I have a website that will show a QR code of my bitcoin wallet (public key), I will ask the client to deposit bitcoins there, I want to know which wallet (public key) was the one that deposited this in order to know which client is paying for a service that I am going to give you. I am using Python and Django to create the WEB page

2 Answers 2


You cannot; Bitcoin has no concept of a "sender" of a transaction.

If you want to know which invoice/bill has been paid, give out a new address for every payment you expect.

Bitcoin block explorer sites sometimes do show the "input addresses" of a transaction, but these do not have the properties you generally expect from a sender:

  • There may be 1, or more, or even no identifiable input addresses.
  • The addresses may not all belong to the sender, in case of a payjoin transaction.
  • The addresses may not belong to the sender at all. For example if the sender uses an exchange site, the addresses you see will belong to the exchange.
  • You don't know anything about where money goes if you'd try to send coins back there. If you want a refund address, you need to ask the payer for one.
  • If I know the public address of my client's wallet, how do I know when and when BTC has been sent to my wallet? How can I do that query?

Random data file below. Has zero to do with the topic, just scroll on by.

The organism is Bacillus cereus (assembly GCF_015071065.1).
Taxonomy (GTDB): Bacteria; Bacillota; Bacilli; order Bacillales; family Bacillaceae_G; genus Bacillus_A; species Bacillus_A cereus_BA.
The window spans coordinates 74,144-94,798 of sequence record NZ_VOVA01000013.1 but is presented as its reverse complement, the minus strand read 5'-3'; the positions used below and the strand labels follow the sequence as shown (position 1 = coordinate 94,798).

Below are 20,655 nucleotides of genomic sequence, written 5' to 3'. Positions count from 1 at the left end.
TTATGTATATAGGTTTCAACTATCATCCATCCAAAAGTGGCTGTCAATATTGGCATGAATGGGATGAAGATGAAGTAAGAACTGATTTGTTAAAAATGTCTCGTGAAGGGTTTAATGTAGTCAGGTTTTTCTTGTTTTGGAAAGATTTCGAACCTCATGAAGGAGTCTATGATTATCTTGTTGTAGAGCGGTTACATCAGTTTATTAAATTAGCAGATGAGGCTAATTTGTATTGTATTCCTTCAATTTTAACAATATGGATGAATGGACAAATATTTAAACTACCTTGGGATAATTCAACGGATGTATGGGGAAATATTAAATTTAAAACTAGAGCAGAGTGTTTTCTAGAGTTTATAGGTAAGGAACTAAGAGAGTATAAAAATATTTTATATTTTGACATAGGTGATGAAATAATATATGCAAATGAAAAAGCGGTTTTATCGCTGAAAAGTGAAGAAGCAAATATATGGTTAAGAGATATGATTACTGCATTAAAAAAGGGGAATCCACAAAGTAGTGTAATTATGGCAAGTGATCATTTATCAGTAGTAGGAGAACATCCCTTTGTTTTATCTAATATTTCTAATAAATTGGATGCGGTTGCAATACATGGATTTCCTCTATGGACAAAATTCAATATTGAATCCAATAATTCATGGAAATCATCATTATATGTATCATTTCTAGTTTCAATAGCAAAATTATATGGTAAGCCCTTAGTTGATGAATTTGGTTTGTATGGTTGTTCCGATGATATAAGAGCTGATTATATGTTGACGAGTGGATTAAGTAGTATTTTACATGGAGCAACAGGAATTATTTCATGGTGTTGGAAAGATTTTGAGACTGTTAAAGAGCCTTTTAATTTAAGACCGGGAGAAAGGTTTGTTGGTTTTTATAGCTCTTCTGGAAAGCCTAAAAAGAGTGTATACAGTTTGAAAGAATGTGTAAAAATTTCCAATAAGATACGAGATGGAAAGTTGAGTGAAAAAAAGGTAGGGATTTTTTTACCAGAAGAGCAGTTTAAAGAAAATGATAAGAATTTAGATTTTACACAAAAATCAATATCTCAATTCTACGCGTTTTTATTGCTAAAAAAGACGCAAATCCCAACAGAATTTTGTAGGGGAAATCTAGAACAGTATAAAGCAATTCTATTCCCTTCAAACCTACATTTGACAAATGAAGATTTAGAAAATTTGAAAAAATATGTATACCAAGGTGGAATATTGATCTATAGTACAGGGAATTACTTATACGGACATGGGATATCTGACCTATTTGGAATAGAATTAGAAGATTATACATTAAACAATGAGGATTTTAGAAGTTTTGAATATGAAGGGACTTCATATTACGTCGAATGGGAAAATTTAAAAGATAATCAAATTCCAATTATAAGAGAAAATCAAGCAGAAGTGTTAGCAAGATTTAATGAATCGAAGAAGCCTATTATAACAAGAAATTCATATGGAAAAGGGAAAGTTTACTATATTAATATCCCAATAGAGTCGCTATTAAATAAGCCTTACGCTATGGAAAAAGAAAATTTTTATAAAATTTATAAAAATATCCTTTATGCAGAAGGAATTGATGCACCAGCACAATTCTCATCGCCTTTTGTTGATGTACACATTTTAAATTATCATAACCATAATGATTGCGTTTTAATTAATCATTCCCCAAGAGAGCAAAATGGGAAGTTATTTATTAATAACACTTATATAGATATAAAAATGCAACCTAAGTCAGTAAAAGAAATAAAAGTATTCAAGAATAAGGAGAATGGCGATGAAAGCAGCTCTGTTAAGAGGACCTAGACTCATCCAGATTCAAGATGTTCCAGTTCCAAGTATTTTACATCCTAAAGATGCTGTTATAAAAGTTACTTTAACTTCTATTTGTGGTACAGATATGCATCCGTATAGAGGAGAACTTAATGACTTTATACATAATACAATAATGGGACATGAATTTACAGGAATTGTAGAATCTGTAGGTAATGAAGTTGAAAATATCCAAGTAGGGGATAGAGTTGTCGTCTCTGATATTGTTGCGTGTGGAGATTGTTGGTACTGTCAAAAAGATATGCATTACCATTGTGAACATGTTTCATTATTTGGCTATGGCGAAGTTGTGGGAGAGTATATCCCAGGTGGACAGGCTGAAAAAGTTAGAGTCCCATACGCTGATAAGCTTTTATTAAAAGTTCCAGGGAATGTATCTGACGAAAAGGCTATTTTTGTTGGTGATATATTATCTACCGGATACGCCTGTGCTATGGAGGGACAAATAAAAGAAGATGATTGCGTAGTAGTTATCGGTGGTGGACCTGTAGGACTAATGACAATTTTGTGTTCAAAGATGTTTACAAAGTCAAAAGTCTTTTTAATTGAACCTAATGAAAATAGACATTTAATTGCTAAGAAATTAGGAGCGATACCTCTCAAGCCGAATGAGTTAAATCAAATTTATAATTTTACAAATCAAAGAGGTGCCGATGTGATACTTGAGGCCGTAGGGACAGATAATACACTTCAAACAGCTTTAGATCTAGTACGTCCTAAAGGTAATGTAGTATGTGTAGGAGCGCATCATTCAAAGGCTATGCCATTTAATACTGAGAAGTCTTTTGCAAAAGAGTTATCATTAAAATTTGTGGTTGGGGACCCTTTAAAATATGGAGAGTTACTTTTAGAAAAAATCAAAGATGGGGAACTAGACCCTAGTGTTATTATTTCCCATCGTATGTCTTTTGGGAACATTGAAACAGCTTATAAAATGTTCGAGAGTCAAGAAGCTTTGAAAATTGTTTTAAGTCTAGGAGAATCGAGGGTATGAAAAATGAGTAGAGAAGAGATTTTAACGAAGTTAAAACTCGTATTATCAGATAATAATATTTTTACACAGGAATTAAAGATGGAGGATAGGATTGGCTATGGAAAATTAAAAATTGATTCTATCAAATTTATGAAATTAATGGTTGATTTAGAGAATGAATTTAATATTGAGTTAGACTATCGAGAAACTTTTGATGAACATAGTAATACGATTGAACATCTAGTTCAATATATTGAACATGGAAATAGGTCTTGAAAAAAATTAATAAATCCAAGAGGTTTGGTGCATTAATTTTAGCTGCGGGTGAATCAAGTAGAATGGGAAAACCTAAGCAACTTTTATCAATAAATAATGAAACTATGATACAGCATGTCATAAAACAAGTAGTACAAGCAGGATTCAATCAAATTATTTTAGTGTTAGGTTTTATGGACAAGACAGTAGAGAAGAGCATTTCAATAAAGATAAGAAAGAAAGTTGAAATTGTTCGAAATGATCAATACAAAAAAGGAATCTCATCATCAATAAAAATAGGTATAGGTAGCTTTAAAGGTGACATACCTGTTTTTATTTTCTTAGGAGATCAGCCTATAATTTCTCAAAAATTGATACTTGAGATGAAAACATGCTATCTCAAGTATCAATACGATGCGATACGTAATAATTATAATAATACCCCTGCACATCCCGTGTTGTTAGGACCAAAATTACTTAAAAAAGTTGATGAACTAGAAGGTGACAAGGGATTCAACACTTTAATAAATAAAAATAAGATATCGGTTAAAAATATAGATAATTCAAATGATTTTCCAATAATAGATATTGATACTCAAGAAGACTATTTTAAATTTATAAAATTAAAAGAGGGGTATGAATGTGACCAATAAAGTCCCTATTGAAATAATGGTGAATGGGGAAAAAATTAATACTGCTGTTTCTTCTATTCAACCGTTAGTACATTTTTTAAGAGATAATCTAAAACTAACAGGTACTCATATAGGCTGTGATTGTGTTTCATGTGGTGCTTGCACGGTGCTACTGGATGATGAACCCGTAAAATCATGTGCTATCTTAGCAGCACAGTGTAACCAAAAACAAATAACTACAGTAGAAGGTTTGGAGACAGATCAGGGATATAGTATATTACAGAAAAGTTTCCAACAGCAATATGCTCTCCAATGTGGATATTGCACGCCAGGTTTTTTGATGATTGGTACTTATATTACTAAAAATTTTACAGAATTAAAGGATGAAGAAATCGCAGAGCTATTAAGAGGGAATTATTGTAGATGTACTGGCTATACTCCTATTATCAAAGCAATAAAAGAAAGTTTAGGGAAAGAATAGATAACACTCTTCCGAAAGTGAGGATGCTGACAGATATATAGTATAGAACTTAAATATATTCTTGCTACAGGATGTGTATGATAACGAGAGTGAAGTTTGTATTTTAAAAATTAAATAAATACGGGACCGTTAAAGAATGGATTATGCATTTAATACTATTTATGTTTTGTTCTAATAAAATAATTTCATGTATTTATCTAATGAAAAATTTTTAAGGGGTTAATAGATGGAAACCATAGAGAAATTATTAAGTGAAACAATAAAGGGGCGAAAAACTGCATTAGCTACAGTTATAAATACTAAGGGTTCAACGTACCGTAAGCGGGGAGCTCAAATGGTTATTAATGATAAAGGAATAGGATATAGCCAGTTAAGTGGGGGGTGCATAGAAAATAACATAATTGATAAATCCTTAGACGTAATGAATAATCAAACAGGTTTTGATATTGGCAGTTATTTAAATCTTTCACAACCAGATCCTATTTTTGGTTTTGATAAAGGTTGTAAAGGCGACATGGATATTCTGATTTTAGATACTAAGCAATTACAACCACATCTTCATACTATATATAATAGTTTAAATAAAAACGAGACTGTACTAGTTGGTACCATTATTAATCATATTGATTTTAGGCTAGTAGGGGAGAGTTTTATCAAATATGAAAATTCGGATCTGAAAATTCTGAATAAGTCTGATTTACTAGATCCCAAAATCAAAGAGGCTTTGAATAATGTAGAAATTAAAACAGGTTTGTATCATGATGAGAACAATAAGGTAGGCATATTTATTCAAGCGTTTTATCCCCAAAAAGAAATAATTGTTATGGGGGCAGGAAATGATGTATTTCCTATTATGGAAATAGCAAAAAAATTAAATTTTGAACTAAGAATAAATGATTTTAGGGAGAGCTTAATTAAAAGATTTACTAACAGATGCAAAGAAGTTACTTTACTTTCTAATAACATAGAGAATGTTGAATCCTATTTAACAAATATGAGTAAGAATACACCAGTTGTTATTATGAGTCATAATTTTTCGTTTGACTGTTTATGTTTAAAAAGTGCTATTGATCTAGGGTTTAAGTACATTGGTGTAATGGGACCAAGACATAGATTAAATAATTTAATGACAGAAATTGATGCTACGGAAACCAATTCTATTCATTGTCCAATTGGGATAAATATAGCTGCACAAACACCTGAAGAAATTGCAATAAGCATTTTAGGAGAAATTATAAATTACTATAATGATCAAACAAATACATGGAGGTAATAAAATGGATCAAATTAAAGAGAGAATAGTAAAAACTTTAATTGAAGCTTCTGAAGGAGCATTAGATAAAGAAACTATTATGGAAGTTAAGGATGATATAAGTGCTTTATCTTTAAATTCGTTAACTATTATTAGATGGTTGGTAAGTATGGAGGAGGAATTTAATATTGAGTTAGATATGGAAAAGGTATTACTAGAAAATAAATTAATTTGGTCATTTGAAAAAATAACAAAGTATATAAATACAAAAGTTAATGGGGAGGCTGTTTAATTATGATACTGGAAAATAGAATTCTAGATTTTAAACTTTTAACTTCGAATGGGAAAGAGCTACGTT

– evvrivas
    Commented May 2, 2022 at 5:32
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    As Pieter wrote, a wallet doesn't have an address. A wallet has control over "coins" previously sent to many "addresses" created by that wallet for receiving that money. When you are paid, the sender's wallet chooses which coins to use to make up the amount and thus what "addresses" to use. The user usually has no control over which coins (and therefore addresses) are used unless their wallet offers a feature called coin control and the user chooses to use it. All addresses are functionally like an invoice-reference-number. Commented May 2, 2022 at 7:53
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    @evvrivas For the reasons I elaborated on above, that does not work; Bitcoin simply has no concept of a "sender address". If you want to determine which client paid you, give each client a separate address, and remember which address belongs to whom. Commented May 2, 2022 at 13:11

That won't work: Bitcoin transactions do not reliably identify the sender.

Bitcoin addresses are unlike (e)mail addresses. Think of bitcoin addresses as "invoice identifiers": whenever you want to get paid, request to be paid to a new address on your invoice. Then, whenever you get paid, you know which invoice was paid.

Bitcoin wallets have many addresses and addresses should not be reused.

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